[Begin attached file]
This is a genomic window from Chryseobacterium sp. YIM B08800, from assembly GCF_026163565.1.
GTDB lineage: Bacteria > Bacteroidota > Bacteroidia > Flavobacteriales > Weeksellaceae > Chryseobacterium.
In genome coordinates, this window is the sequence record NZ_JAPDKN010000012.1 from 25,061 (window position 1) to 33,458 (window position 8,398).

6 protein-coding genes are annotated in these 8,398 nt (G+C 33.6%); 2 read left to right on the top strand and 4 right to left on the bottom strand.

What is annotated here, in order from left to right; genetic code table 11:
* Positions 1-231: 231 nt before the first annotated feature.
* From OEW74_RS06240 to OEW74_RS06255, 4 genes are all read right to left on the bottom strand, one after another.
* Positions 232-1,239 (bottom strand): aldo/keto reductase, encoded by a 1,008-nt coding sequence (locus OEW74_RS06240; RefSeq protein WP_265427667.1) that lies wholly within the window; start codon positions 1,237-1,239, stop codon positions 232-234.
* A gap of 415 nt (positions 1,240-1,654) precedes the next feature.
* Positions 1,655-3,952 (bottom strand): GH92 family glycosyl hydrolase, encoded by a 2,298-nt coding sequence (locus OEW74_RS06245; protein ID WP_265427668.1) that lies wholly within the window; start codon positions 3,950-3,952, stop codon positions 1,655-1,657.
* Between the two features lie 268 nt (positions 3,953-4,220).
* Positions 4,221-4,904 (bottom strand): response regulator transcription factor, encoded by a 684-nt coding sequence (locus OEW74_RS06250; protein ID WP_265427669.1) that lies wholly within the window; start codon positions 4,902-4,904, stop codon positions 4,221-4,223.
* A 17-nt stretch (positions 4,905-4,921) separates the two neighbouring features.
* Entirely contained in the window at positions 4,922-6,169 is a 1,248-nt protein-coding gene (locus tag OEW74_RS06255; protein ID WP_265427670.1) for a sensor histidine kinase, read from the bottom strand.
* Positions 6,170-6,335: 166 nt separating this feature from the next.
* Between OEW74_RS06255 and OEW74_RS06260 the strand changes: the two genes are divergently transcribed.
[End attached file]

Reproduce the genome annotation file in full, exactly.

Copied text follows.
This is a genomic window from Chryseobacterium sp. YIM B08800, from assembly GCF_026163565.1.
GTDB lineage: Bacteria > Bacteroidota > Bacteroidia > Flavobacteriales > Weeksellaceae > Chryseobacterium.
In genome coordinates, this window is the sequence record NZ_JAPDKN010000012.1 from 25,061 (window position 1) to 33,458 (window position 8,398).

6 protein-coding genes are annotated in these 8,398 nt (G+C 33.6%); 2 read left to right on the top strand and 4 right to left on the bottom strand.

What is annotated here, in order from left to right; genetic code table 11:
* Positions 1-231: 231 nt before the first annotated feature.
* From OEW74_RS06240 to OEW74_RS06255, 4 genes are all read right to left on the bottom strand, one after another.
* Positions 232-1,239 (bottom strand): aldo/keto reductase, encoded by a 1,008-nt coding sequence (locus OEW74_RS06240; RefSeq protein WP_265427667.1) that lies wholly within the window; start codon positions 1,237-1,239, stop codon positions 232-234.
* A gap of 415 nt (positions 1,240-1,654) precedes the next feature.
* Positions 1,655-3,952 (bottom strand): GH92 family glycosyl hydrolase, encoded by a 2,298-nt coding sequence (locus OEW74_RS06245; protein ID WP_265427668.1) that lies wholly within the window; start codon positions 3,950-3,952, stop codon positions 1,655-1,657.
* Between the two features lie 268 nt (positions 3,953-4,220).
* Positions 4,221-4,904 (bottom strand): response regulator transcription factor, encoded by a 684-nt coding sequence (locus OEW74_RS06250; protein ID WP_265427669.1) that lies wholly within the window; start codon positions 4,902-4,904, stop codon positions 4,221-4,223.
* A 17-nt stretch (positions 4,905-4,921) separates the two neighbouring features.
* Entirely contained in the window at positions 4,922-6,169 is a 1,248-nt protein-coding gene (locus tag OEW74_RS06255; protein ID WP_265427670.1) for a sensor histidine kinase, read from the bottom strand.
* Positions 6,170-6,335: 166 nt separating this feature from the next.
* Between OEW74_RS06255 and OEW74_RS06260 the strand changes: the two genes are divergently transcribed.